There was a lot of undisciplined football by the Chiefs. Chris Jones had a stupid retaliation penalty that wiped out a 3rd-and-7 and gave Tampa an automatic first down. Hardman was offsides on a 40-yard field goal on 4th-and-5, which led to a new set of downs and a touchdown, a 4-point penalty. There was also that holding on a punt with a good tackle that led to a re-kick, which gave Tampa great field position at the KC 38.
You can live with that stuff. It is what it is. But the way these officials catered to the Tampa Bay receivers in the second quarter, especially Mike Evans, really does make you question if these games are on the level. First, there was the “defensive holding” call to negate a Chiefs interception on a drive that ended in a Tampa Bay touchdown to take a 14-3 lead.
Are you kidding me with this? Where’s the jersey grab? Where’s the penalty on Evans for pushing off to try creating separation? Green Bay’s receivers were visibly held two weeks ago and couldn’t buy these calls at home. Yet they call this to negate a pick.
Then you get into the last minute of the second quarter. Brady does one of his classic chuck-and-duck plays, just throwing one up for Evans, who sells some incidental contact by falling down on a bad ball and it gets a 34-yard flag for DPI, the longest “play” from scrimmage on the night. That call was bullshit as well. Two plays later, Brady sails a pass for Evans into the first row because he knows it wasn’t there and he didn’t have time to waste. There was a little contact in the end zone, but the pass was so clearly uncatchable. Defensive pass interference, put the ball at the 1-yard line. How do you completely ignore the uncatchable part here? That pass had a better chance of being caught by a cardboard cutout than a human being.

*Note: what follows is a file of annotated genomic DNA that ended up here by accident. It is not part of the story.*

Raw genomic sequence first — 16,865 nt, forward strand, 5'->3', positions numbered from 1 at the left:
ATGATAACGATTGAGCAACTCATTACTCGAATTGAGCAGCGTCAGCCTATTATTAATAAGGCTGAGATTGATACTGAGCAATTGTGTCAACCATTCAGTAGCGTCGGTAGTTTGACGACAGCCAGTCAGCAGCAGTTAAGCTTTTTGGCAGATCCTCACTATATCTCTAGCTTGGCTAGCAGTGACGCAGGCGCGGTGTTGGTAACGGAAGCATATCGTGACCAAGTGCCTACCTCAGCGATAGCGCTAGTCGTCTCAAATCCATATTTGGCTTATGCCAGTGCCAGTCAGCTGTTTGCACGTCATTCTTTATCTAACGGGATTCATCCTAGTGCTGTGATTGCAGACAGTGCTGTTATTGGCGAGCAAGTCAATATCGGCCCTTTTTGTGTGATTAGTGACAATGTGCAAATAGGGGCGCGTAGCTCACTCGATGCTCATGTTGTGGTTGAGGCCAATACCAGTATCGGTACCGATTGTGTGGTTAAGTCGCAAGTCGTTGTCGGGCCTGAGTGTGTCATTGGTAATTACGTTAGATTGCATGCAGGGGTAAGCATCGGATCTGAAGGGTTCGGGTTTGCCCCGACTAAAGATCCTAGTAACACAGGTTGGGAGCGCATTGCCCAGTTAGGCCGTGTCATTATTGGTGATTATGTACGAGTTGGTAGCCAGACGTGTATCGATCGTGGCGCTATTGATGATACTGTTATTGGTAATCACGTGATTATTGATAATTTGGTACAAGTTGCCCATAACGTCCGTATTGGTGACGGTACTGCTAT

People who say 5 yards for illegal contact are wrong too. By the time the ball is released, there is no relevant contact that you don’t see on every play. It’s either PI or nothing. The fact that Tyrann Mathieu was also called for taunting after this drive despite Brady doing the same things to him is also telling of how biased the refs were in this half.
One of the network ex-officials also saw a disparity in how this half was called compared to normal games.
Maybe the Chiefs still bomb in the second half of a closer game, but those two touchdown drives in the second quarter looked tainted to me, and it’s worse because I was predicting this would happen in Tampa Bay’s favor with this referee.
So Cheffers will be on my shit list going forward. People think it’s funny when Brady tries to high-five an official like he did in the Saints game this postseason, but I think he does it because he really does expect them to have his back in these games.
This time they did.
The 10th Mahomes Loss: Where Does It Stack Up?
I have been posting charts about every Mahomes game, and here are the 10 losses updated for this game.